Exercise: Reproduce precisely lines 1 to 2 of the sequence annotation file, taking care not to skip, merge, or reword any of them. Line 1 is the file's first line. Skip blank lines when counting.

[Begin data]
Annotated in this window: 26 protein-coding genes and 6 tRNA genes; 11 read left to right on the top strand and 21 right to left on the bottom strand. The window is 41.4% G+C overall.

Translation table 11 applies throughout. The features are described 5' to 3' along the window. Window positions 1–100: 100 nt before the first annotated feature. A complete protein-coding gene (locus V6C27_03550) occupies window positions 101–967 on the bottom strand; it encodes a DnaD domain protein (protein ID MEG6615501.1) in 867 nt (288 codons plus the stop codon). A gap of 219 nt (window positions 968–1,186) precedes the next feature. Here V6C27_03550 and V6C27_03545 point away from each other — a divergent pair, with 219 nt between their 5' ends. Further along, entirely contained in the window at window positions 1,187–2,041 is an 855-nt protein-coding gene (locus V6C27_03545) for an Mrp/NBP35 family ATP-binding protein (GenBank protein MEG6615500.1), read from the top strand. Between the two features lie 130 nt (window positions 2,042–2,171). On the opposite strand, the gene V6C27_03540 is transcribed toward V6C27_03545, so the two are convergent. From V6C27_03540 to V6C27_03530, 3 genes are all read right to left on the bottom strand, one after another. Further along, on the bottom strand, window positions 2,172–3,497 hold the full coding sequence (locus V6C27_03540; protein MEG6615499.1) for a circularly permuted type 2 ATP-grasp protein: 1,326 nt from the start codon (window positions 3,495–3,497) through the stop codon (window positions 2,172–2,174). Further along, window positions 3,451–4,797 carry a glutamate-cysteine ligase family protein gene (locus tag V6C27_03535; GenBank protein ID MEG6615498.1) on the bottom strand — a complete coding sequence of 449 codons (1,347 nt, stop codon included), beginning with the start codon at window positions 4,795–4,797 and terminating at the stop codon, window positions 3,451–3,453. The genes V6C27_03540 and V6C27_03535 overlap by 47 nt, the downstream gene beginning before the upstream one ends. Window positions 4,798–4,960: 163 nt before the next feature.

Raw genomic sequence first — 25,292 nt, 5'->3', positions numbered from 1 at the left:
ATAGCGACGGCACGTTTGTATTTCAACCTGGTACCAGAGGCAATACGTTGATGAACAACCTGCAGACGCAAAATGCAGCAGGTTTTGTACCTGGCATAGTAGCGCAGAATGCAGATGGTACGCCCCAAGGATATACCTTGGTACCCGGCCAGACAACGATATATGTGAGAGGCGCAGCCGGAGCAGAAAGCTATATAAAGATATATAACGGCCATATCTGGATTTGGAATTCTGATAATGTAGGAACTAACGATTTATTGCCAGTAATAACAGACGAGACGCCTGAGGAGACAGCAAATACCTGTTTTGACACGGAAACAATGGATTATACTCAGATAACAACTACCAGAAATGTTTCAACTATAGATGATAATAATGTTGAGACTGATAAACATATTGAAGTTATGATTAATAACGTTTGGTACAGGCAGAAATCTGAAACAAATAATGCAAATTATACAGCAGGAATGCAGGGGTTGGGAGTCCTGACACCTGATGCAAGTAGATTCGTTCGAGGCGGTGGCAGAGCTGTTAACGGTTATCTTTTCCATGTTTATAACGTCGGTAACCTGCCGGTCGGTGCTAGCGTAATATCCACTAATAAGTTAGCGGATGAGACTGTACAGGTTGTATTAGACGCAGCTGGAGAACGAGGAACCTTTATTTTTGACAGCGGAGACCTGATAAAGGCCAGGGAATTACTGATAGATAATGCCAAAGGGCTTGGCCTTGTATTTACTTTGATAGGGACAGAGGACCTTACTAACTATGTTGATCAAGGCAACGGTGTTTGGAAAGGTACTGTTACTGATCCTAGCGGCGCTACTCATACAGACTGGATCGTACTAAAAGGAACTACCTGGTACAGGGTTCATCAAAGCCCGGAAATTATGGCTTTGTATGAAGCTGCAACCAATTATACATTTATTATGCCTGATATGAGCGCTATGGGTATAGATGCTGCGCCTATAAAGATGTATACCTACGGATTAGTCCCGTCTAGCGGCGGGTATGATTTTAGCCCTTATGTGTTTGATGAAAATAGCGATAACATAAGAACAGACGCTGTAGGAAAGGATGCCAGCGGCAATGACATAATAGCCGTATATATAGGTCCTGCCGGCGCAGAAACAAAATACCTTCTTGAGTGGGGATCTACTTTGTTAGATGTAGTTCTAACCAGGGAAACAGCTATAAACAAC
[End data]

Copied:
Annotated in this window: 26 protein-coding genes and 6 tRNA genes; 11 read left to right on the top strand and 21 right to left on the bottom strand. The window is 41.4% G+C overall.

Translation table 11 applies throughout. The features are described 5' to 3' along the window. Window positions 1–100: 100 nt before the first annotated feature. A complete protein-coding gene (locus V6C27_03550) occupies window positions 101–967 on the bottom strand; it encodes a DnaD domain protein (protein ID MEG6615501.1) in 867 nt (288 codons plus the stop codon). A gap of 219 nt (window positions 968–1,186) precedes the next feature. Here V6C27_03550 and V6C27_03545 point away from each other — a divergent pair, with 219 nt between their 5' ends. Further along, entirely contained in the window at window positions 1,187–2,041 is an 855-nt protein-coding gene (locus V6C27_03545) for an Mrp/NBP35 family ATP-binding protein (GenBank protein MEG6615500.1), read from the top strand. Between the two features lie 130 nt (window positions 2,042–2,171). On the opposite strand, the gene V6C27_03540 is transcribed toward V6C27_03545, so the two are convergent. From V6C27_03540 to V6C27_03530, 3 genes are all read right to left on the bottom strand, one after another. Further along, on the bottom strand, window positions 2,172–3,497 hold the full coding sequence (locus V6C27_03540; protein MEG6615499.1) for a circularly permuted type 2 ATP-grasp protein: 1,326 nt from the start codon (window positions 3,495–3,497) through the stop codon (window positions 2,172–2,174). Further along, window positions 3,451–4,797 carry a glutamate-cysteine ligase family protein gene (locus tag V6C27_03535; GenBank protein ID MEG6615498.1) on the bottom strand — a complete coding sequence of 449 codons (1,347 nt, stop codon included), beginning with the start codon at window positions 4,795–4,797 and terminating at the stop codon, window positions 3,451–3,453. The genes V6C27_03540 and V6C27_03535 overlap by 47 nt, the downstream gene beginning before the upstream one ends. Window positions 4,798–4,960: 163 nt before the next feature.